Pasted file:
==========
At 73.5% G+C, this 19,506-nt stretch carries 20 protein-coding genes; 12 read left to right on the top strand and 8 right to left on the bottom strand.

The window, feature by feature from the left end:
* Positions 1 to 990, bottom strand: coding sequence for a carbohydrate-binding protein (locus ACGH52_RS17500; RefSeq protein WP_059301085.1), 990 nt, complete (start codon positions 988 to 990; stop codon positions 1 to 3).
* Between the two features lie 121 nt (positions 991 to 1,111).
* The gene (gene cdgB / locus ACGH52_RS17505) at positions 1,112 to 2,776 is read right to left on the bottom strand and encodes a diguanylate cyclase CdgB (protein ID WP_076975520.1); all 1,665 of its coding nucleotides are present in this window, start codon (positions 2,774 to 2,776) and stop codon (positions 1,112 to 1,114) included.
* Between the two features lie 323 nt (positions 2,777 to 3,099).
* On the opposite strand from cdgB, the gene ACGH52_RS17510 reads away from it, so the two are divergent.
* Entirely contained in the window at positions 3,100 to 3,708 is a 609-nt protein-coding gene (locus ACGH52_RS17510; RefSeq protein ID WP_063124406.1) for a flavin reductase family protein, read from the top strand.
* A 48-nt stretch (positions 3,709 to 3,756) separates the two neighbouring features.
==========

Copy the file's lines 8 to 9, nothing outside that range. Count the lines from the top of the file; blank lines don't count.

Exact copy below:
* Entirely contained in the window at positions 3,100 to 3,708 is a 609-nt protein-coding gene (locus ACGH52_RS17510; RefSeq protein ID WP_063124406.1) for a flavin reductase family protein, read from the top strand.
* A 48-nt stretch (positions 3,709 to 3,756) separates the two neighbouring features.